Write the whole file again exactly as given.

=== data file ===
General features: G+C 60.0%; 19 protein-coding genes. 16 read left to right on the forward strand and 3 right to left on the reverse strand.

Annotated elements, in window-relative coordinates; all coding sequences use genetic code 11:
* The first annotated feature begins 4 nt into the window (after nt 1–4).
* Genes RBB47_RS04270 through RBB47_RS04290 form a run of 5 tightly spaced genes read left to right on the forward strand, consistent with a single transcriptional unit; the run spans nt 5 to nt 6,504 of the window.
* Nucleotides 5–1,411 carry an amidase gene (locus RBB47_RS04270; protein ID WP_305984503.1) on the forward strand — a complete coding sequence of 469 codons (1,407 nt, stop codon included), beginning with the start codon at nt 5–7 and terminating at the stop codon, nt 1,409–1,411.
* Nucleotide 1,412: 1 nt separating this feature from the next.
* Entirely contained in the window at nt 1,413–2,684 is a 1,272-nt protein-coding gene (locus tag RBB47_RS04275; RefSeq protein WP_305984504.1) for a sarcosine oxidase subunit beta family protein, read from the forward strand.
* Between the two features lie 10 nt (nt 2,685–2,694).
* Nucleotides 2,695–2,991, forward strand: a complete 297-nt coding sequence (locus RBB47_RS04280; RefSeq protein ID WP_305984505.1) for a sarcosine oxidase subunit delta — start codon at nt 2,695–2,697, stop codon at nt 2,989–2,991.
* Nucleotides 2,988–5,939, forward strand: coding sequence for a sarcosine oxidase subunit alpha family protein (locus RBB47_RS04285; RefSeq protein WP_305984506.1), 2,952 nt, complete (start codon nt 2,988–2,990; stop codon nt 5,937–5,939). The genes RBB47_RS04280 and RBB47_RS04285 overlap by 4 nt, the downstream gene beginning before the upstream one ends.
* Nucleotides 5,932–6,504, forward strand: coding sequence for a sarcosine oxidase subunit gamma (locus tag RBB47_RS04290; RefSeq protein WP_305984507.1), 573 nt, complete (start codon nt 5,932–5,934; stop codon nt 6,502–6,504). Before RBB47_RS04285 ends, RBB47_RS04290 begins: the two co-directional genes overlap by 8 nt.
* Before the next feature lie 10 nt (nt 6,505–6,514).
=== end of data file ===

General features: G+C 60.0%; 19 protein-coding genes. 16 read left to right on the forward strand and 3 right to left on the reverse strand.

Annotated elements, in window-relative coordinates; all coding sequences use genetic code 11:
* The first annotated feature begins 4 nt into the window (after nt 1–4).
* Genes RBB47_RS04270 through RBB47_RS04290 form a run of 5 tightly spaced genes read left to right on the forward strand, consistent with a single transcriptional unit; the run spans nt 5 to nt 6,504 of the window.
* Nucleotides 5–1,411 carry an amidase gene (locus RBB47_RS04270; protein ID WP_305984503.1) on the forward strand — a complete coding sequence of 469 codons (1,407 nt, stop codon included), beginning with the start codon at nt 5–7 and terminating at the stop codon, nt 1,409–1,411.
* Nucleotide 1,412: 1 nt separating this feature from the next.
* Entirely contained in the window at nt 1,413–2,684 is a 1,272-nt protein-coding gene (locus tag RBB47_RS04275; RefSeq protein WP_305984504.1) for a sarcosine oxidase subunit beta family protein, read from the forward strand.
* Between the two features lie 10 nt (nt 2,685–2,694).
* Nucleotides 2,695–2,991, forward strand: a complete 297-nt coding sequence (locus RBB47_RS04280; RefSeq protein ID WP_305984505.1) for a sarcosine oxidase subunit delta — start codon at nt 2,695–2,697, stop codon at nt 2,989–2,991.
* Nucleotides 2,988–5,939, forward strand: coding sequence for a sarcosine oxidase subunit alpha family protein (locus RBB47_RS04285; RefSeq protein WP_305984506.1), 2,952 nt, complete (start codon nt 2,988–2,990; stop codon nt 5,937–5,939). The genes RBB47_RS04280 and RBB47_RS04285 overlap by 4 nt, the downstream gene beginning before the upstream one ends.
* Nucleotides 5,932–6,504, forward strand: coding sequence for a sarcosine oxidase subunit gamma (locus tag RBB47_RS04290; RefSeq protein WP_305984507.1), 573 nt, complete (start codon nt 5,932–5,934; stop codon nt 6,502–6,504). Before RBB47_RS04285 ends, RBB47_RS04290 begins: the two co-directional genes overlap by 8 nt.
* Before the next feature lie 10 nt (nt 6,505–6,514).